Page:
Bookmark   June 13, 2013 at 1:23PM
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I almost hate to say it, but I like the green! It may look nice after furniture and perhaps another coat of paint.

    Bookmark   June 13, 2013 at 2:27PM
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It's actually kind of grown on me, too. There is quite a contrast at the door when it turns into a non-painted floor though. Worst case scenario we will just get the broken planks fixed and live with the green for now.

    Bookmark   June 13, 2013 at 4:18PM
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You can repair a partial board by cutting it off and putting a short board in its place. Kind of messes with the full-length board effect, but that's the option to pulling the whole board. If you're replacing several adjacent boards, you'll want to stagger the seams (i.e., cut-off points).

    Bookmark   June 13, 2013 at 6:30PM
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So without a subfloor, how will I get the new board to fit snugly against the other, i.e. not fall under the house? I'm also guessing it needs to be as flush as possible for the sander to work well. Will it fit in there snugly because it's tongue and groove or do I need to somehow connect the new and old planks with glue or nails?

    Bookmark   June 14, 2013 at 1:13PM
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Ooh, good point about no subfloor.

Usually with board replacement you trim off the bottom side of the grooved end, tuck the tongue into the neighboring board's groove, and rotate the board down so the top of the new board's groove rests on the tongue of the other neighboring board. They're not nailed to each other, the new board is just face nailed.

But you've got nothing to face nail it to. :-) So you'd need to put some additional blocking down there, preferably from below, to nail to. You'd want to trim the bad board over top of a joist so one end of the new board would rest on it, and perhaps put a short piece of blocking between the joists it will span, so that the center of the board rests on the blocking and can be nailed to it.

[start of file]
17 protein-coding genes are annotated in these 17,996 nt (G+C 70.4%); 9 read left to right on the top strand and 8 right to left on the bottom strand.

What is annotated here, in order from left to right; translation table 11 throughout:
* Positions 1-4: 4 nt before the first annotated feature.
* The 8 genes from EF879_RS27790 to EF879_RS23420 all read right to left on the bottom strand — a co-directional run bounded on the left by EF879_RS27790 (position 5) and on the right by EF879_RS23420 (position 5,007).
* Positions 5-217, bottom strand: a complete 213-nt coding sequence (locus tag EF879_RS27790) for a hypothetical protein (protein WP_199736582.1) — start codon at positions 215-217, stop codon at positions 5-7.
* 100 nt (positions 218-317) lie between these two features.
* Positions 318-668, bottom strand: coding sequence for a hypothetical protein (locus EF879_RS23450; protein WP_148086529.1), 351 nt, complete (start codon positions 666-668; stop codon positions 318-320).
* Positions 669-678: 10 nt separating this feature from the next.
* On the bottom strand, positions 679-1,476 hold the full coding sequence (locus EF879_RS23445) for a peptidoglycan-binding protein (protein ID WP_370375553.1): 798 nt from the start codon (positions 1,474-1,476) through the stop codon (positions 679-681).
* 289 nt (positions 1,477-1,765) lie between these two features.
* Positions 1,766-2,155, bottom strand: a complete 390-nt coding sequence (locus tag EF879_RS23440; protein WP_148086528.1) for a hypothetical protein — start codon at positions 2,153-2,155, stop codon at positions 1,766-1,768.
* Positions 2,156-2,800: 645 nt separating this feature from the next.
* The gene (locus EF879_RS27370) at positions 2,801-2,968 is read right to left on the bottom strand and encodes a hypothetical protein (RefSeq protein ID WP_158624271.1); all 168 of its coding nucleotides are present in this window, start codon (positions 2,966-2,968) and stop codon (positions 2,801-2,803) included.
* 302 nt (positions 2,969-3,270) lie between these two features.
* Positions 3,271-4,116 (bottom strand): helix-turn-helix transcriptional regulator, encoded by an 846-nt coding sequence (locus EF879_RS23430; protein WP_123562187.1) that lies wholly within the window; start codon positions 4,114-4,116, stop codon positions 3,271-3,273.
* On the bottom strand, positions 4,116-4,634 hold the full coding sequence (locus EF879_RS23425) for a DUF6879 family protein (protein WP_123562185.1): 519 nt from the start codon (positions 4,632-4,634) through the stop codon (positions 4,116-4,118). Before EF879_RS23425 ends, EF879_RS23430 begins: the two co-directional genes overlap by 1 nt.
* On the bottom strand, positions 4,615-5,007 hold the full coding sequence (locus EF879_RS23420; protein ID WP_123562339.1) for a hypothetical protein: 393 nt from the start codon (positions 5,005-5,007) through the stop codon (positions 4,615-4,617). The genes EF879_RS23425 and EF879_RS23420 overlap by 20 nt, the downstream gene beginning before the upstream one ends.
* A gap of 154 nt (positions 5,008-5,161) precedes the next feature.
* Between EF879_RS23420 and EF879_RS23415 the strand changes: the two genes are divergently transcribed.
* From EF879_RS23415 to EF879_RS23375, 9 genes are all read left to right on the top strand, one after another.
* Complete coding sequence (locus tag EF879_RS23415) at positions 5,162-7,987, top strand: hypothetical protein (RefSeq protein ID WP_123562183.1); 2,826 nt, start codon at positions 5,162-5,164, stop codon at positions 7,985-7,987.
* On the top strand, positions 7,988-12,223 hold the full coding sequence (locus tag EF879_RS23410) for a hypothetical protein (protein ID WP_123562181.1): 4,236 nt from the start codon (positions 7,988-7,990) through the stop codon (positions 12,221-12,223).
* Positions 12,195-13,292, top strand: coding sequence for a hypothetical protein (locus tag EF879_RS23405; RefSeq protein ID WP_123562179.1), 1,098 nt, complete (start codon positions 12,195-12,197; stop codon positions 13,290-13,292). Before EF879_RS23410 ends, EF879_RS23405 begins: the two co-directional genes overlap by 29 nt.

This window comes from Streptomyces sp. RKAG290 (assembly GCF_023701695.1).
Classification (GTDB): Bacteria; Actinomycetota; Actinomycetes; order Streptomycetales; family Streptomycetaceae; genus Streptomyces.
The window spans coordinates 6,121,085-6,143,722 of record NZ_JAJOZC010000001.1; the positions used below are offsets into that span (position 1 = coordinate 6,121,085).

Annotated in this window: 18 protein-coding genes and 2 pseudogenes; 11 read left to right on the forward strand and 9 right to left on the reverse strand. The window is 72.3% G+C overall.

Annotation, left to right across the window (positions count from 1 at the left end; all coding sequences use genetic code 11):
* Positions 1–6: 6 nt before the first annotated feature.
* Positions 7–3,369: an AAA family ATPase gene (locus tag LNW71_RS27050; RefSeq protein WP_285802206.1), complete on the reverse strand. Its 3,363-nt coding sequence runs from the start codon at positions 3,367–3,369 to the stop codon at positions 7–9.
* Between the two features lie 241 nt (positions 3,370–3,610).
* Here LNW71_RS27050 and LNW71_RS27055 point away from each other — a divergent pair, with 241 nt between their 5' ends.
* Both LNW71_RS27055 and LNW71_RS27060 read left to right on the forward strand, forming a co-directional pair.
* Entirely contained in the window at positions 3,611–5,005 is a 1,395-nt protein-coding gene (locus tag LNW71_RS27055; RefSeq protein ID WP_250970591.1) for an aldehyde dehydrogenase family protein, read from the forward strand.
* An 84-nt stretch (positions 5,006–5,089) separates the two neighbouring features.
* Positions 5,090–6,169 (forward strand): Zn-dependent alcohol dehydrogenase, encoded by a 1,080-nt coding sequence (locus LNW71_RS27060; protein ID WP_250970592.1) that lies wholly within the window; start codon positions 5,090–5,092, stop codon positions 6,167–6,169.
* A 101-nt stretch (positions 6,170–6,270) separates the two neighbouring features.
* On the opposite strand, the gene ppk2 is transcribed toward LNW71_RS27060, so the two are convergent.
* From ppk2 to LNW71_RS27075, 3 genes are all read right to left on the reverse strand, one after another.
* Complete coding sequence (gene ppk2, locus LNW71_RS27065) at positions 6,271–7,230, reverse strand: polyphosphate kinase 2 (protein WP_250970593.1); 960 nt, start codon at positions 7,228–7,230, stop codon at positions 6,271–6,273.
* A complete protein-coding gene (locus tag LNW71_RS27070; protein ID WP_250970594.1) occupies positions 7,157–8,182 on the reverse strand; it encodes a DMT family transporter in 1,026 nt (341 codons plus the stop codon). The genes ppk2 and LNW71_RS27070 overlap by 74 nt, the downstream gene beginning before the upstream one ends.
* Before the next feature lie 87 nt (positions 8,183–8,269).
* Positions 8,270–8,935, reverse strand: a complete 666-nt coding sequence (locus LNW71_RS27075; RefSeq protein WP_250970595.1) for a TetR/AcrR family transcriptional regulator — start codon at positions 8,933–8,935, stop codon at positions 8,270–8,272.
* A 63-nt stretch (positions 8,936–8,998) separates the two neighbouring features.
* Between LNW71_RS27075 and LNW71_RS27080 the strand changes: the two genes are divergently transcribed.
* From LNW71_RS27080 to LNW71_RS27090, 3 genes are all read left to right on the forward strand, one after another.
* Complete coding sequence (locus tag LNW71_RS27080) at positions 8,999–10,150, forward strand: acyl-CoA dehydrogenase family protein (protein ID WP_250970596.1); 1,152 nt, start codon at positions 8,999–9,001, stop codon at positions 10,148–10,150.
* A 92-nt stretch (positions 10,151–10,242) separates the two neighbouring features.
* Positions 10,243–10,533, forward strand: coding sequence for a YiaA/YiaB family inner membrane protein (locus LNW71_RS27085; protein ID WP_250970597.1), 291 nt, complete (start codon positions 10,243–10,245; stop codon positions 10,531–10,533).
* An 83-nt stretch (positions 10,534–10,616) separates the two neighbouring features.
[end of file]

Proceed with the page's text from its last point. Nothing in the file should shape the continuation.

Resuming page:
Bookmark   June 14, 2013 at 6:59PM
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How wide are the boards? And how thick?

It's a repair that requires only moderate skill, but good knees and patience.

Weedyacres described the process ... you need a table saw to slice off the bottom of the groove, put the patch in place and nail it to the joists. The table saw will be useful for other projects too.

You also need a hand-held saw with rotary blade, and a "oscillating multi-tool" with a nail-cutting blade is useful.

It's possible to add "sisters" to the joists to give yourself a wider spot to match the ends on. Attaching them is easiest if you have a "palm nailer' (basically a small pneumatic nailer)

All of the tools are probably less than 1/10th the cost of hiring a pro ... and you will be using them on other projects.

If you are interested, I can look up the links and get some pictures of the process.

    Bookmark   June 14, 2013 at 9:49PM
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Thanks for the advice, I looked up some more info on this and I think I've got it figured out. I am going to have some help though and will be able to borrow a table saw. Already have a circular saw. So hopefully it will get done as soon as I find some replacement planks. In the meantime I'm gonna start trying to strip some paint off with Citristrip. I've been using it to do my door hardware and it's been good, but if I can't stand the smell I will probably break down and buy the soygel.

    Bookmark   June 16, 2013 at 11:15PM